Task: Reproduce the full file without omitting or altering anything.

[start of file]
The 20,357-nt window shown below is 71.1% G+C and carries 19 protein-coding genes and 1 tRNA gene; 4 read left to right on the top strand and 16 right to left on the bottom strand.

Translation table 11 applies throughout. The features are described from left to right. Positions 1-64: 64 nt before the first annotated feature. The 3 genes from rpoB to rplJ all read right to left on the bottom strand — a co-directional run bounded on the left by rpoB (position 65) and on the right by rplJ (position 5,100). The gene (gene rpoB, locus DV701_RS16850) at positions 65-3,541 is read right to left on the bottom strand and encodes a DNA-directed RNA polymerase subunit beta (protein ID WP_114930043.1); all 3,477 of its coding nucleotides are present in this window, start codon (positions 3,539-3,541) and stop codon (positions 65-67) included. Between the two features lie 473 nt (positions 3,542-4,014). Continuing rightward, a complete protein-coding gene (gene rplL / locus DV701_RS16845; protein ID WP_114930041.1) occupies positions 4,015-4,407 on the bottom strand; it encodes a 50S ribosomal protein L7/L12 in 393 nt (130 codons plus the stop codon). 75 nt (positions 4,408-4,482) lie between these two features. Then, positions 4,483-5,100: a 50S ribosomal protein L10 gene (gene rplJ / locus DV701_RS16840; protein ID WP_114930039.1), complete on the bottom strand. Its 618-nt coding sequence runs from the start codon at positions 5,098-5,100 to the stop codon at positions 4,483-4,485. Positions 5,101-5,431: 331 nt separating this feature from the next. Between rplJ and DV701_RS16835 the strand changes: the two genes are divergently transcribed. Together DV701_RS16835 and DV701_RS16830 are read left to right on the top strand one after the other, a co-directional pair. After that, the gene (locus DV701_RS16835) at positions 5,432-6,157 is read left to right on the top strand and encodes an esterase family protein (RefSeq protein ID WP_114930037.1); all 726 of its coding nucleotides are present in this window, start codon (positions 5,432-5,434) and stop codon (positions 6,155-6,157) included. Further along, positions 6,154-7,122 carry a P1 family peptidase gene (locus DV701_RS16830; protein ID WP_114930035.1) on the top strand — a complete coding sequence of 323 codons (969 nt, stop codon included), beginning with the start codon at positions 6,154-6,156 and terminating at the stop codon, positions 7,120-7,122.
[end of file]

The 20,357-nt window shown below is 71.1% G+C and carries 19 protein-coding genes and 1 tRNA gene; 4 read left to right on the top strand and 16 right to left on the bottom strand.

Translation table 11 applies throughout. The features are described from left to right. Positions 1-64: 64 nt before the first annotated feature. The 3 genes from rpoB to rplJ all read right to left on the bottom strand — a co-directional run bounded on the left by rpoB (position 65) and on the right by rplJ (position 5,100). The gene (gene rpoB, locus DV701_RS16850) at positions 65-3,541 is read right to left on the bottom strand and encodes a DNA-directed RNA polymerase subunit beta (protein ID WP_114930043.1); all 3,477 of its coding nucleotides are present in this window, start codon (positions 3,539-3,541) and stop codon (positions 65-67) included. Between the two features lie 473 nt (positions 3,542-4,014). Continuing rightward, a complete protein-coding gene (gene rplL / locus DV701_RS16845; protein ID WP_114930041.1) occupies positions 4,015-4,407 on the bottom strand; it encodes a 50S ribosomal protein L7/L12 in 393 nt (130 codons plus the stop codon). 75 nt (positions 4,408-4,482) lie between these two features. Then, positions 4,483-5,100: a 50S ribosomal protein L10 gene (gene rplJ / locus DV701_RS16840; protein ID WP_114930039.1), complete on the bottom strand. Its 618-nt coding sequence runs from the start codon at positions 5,098-5,100 to the stop codon at positions 4,483-4,485. Positions 5,101-5,431: 331 nt separating this feature from the next. Between rplJ and DV701_RS16835 the strand changes: the two genes are divergently transcribed. Together DV701_RS16835 and DV701_RS16830 are read left to right on the top strand one after the other, a co-directional pair. After that, the gene (locus DV701_RS16835) at positions 5,432-6,157 is read left to right on the top strand and encodes an esterase family protein (RefSeq protein ID WP_114930037.1); all 726 of its coding nucleotides are present in this window, start codon (positions 5,432-5,434) and stop codon (positions 6,155-6,157) included. Further along, positions 6,154-7,122 carry a P1 family peptidase gene (locus DV701_RS16830; protein ID WP_114930035.1) on the top strand — a complete coding sequence of 323 codons (969 nt, stop codon included), beginning with the start codon at positions 6,154-6,156 and terminating at the stop codon, positions 7,120-7,122.